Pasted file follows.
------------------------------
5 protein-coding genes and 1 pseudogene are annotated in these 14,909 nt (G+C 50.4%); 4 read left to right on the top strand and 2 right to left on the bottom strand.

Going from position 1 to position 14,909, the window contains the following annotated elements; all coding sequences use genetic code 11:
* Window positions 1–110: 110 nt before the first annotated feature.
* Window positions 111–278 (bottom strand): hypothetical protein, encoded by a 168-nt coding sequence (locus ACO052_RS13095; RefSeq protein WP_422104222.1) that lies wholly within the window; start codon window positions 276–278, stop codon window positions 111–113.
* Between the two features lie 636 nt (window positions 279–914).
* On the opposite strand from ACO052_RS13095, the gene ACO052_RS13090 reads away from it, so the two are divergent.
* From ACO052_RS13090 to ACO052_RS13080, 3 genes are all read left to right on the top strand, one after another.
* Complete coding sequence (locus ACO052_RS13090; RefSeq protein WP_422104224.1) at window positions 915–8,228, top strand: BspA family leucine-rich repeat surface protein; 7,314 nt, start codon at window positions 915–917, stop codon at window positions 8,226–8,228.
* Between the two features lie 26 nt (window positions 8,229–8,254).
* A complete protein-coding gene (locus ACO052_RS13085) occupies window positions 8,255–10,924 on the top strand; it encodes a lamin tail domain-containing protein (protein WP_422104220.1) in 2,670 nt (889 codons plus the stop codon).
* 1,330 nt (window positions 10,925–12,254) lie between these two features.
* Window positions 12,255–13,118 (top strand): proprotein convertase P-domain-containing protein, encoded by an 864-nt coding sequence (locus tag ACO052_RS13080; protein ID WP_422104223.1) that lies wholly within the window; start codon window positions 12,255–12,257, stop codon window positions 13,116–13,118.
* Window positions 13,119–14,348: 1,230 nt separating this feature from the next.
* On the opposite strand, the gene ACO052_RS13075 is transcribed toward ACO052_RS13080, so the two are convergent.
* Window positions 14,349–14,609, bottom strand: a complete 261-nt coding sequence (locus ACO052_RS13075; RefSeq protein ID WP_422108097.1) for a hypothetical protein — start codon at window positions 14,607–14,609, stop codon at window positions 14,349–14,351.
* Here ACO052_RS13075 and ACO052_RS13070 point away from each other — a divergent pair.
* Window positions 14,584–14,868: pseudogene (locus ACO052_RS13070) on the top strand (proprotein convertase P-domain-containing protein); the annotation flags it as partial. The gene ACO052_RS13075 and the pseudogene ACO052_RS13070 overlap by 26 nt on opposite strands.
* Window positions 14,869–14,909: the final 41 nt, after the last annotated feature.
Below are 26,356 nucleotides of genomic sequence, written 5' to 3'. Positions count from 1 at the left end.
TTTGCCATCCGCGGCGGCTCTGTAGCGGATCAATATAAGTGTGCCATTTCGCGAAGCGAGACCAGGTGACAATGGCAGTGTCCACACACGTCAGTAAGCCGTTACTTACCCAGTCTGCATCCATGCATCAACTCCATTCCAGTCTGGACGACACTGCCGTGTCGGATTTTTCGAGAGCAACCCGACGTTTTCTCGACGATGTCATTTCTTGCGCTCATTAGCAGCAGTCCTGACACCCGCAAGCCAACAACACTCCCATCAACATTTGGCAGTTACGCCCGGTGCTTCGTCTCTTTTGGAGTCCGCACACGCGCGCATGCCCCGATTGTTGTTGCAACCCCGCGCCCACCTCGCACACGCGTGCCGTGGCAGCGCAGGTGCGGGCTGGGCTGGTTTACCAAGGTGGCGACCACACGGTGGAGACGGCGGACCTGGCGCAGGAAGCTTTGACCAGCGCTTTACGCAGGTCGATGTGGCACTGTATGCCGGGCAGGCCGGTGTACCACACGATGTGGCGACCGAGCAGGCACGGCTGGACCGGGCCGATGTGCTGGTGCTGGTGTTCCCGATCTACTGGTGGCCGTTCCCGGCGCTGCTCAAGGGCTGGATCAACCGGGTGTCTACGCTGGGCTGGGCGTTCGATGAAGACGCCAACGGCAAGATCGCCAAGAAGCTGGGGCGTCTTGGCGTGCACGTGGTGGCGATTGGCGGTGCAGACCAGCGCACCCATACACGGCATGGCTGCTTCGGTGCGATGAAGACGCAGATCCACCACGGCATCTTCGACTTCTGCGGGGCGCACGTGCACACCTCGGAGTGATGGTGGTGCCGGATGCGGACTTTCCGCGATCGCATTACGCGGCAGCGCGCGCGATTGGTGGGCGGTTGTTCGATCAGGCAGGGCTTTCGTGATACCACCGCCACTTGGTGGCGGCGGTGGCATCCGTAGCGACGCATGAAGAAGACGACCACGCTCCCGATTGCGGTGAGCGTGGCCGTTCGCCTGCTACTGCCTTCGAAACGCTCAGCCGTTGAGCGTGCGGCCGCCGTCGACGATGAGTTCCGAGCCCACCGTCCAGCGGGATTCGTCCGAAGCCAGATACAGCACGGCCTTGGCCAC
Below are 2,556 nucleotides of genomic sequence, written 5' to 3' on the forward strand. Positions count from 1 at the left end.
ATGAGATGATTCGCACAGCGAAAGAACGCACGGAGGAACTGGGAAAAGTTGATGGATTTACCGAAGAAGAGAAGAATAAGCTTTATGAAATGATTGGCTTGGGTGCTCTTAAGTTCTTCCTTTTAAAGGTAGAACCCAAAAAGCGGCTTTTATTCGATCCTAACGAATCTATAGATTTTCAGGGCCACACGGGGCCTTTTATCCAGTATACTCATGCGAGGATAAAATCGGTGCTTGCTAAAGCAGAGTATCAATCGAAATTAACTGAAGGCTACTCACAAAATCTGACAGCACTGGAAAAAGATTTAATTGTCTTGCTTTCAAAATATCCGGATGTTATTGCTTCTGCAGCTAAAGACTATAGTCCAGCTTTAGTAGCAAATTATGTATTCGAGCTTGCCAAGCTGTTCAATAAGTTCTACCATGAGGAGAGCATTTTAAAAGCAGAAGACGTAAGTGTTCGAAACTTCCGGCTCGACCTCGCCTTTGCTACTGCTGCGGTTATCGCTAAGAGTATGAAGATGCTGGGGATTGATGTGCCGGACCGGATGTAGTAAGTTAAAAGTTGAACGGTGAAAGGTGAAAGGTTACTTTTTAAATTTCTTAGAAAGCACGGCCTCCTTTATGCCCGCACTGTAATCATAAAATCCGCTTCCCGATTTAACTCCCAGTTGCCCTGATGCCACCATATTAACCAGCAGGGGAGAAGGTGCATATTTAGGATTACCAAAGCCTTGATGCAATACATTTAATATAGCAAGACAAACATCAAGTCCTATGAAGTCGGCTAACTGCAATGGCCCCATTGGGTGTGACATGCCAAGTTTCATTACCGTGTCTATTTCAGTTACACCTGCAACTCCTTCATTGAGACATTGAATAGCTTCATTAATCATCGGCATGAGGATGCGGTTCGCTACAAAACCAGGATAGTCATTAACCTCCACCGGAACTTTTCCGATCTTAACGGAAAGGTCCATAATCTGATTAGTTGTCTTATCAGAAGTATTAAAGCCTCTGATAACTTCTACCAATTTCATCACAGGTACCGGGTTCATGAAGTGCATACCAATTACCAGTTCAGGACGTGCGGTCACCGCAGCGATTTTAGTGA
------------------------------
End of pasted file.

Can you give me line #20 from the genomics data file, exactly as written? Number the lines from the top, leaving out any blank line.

TTTGCCATCCGCGGCGGCTCTGTAGCGGATCAATATAAGTGTGCCATTTCGCGAAGCGAGACCAGGTGACAATGGCAGTGTCCACACACGTCAGTAAGCCGTTACTTACCCAGTCTGCATCCATGCATCAACTCCATTCCAGTCTGGACGACACTGCCGTGTCGGATTTTTCGAGAGCAACCCGACGTTTTCTCGACGATGTCATTTCTTGCGCTCATTAGCAGCAGTCCTGACACCCGCAAGCCAACAACACTCCCATCAACATTTGGCAGTTACGCCCGGTGCTTCGTCTCTTTTGGAGTCCGCACACGCGCGCATGCCCCGATTGTTGTTGCAACCCCGCGCCCACCTCGCACACGCGTGCCGTGGCAGCGCAGGTGCGGGCTGGGCTGGTTTACCAAGGTGGCGACCACACGGTGGAGACGGCGGACCTGGCGCAGGAAGCTTTGACCAGCGCTTTACGCAGGTCGATGTGGCACTGTATGCCGGGCAGGCCGGTGTACCACACGATGTGGCGACCGAGCAGGCACGGCTGGACCGGGCCGATGTGCTGGTGCTGGTGTTCCCGATCTACTGGTGGCCGTTCCCGGCGCTGCTCAAGGGCTGGATCAACCGGGTGTCTACGCTGGGCTGGGCGTTCGATGAAGACGCCAACGGCAAGATCGCCAAGAAGCTGGGGCGTCTTGGCGTGCACGTGGTGGCGATTGGCGGTGCAGACCAGCGCACCCATACACGGCATGGCTGCTTCGGTGCGATGAAGACGCAGATCCACCACGGCATCTTCGACTTCTGCGGGGCGCACGTGCACACCTCGGAGTGATGGTGGTGCCGGATGCGGACTTTCCGCGATCGCATTACGCGGCAGCGCGCGCGATTGGTGGGCGGTTGTTCGATCAGGCAGGGCTTTCGTGATACCACCGCCACTTGGTGGCGGCGGTGGCATCCGTAGCGACGCATGAAGAAGACGACCACGCTCCCGATTGCGGTGAGCGTGGCCGTTCGCCTGCTACTGCCTTCGAAACGCTCAGCCGTTGAGCGTGCGGCCGCCGTCGACGATGAGTTCCGAGCCCACCGTCCAGCGGGATTCGTCCGAAGCCAGATACAGCACGGCCTTGGCCAC